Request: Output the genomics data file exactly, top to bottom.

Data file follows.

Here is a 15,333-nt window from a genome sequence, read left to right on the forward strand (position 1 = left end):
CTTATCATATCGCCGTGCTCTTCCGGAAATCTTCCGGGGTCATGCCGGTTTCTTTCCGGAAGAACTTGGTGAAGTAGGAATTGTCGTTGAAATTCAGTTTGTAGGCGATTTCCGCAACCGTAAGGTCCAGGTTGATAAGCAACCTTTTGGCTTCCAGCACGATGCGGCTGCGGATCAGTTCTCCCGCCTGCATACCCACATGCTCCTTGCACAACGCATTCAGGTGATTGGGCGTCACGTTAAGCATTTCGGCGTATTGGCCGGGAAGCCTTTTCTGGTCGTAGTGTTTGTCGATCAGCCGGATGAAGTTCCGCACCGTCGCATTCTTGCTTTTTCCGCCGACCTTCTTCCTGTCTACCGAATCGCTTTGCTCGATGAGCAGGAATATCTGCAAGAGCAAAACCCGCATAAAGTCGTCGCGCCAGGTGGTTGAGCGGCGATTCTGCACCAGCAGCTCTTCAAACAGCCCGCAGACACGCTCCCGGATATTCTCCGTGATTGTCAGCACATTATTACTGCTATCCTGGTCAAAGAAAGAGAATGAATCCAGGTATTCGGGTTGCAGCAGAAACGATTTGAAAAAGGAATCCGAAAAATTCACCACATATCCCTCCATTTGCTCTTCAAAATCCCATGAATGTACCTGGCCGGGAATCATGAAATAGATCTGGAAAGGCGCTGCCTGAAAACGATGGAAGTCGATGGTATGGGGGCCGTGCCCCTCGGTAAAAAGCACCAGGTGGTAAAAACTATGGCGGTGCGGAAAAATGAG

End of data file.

Here is a 15,333-nt window from a genome sequence, read left to right on the forward strand (position 1 = left end):
CTTATCATATCGCCGTGCTCTTCCGGAAATCTTCCGGGGTCATGCCGGTTTCTTTCCGGAAGAACTTGGTGAAGTAGGAATTGTCGTTGAAATTCAGTTTGTAGGCGATTTCCGCAACCGTAAGGTCCAGGTTGATAAGCAACCTTTTGGCTTCCAGCACGATGCGGCTGCGGATCAGTTCTCCCGCCTGCATACCCACATGCTCCTTGCACAACGCATTCAGGTGATTGGGCGTCACGTTAAGCATTTCGGCGTATTGGCCGGGAAGCCTTTTCTGGTCGTAGTGTTTGTCGATCAGCCGGATGAAGTTCCGCACCGTCGCATTCTTGCTTTTTCCGCCGACCTTCTTCCTGTCTACCGAATCGCTTTGCTCGATGAGCAGGAATATCTGCAAGAGCAAAACCCGCATAAAGTCGTCGCGCCAGGTGGTTGAGCGGCGATTCTGCACCAGCAGCTCTTCAAACAGCCCGCAGACACGCTCCCGGATATTCTCCGTGATTGTCAGCACATTATTACTGCTATCCTGGTCAAAGAAAGAGAATGAATCCAGGTATTCGGGTTGCAGCAGAAACGATTTGAAAAAGGAATCCGAAAAATTCACCACATATCCCTCCATTTGCTCTTCAAAATCCCATGAATGTACCTGGCCGGGAATCATGAAATAGATCTGGAAAGGCGCTGCCTGAAAACGATGGAAGTCGATGGTATGGGGGCCGTGCCCCTCGGTAAAAAGCACCAGGTGGTAAAAACTATGGCGGTGCGGAAAAATGAG